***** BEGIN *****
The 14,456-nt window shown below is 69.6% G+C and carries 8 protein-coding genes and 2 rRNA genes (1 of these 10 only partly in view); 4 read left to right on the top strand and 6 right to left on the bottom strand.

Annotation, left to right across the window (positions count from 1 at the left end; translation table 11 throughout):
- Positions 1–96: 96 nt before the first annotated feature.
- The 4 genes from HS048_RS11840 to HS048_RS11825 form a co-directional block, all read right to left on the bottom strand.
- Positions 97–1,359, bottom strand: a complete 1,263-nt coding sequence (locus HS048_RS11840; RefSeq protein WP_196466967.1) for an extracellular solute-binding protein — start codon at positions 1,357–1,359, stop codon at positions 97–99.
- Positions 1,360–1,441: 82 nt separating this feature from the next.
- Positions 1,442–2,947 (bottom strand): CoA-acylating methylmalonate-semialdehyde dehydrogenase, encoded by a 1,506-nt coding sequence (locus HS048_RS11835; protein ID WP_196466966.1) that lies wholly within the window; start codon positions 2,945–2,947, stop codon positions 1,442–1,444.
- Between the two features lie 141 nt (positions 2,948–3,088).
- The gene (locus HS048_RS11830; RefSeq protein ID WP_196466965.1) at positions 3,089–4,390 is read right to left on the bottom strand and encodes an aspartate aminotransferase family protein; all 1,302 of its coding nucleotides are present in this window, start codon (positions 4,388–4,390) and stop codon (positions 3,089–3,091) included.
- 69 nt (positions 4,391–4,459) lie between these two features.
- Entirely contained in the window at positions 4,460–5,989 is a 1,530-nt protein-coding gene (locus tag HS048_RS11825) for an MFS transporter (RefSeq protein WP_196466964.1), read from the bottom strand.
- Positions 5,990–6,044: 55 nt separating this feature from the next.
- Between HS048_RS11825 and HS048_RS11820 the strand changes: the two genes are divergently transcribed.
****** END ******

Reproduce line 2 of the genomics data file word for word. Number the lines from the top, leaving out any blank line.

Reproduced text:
Annotation, left to right across the window (positions count from 1 at the left end; translation table 11 throughout):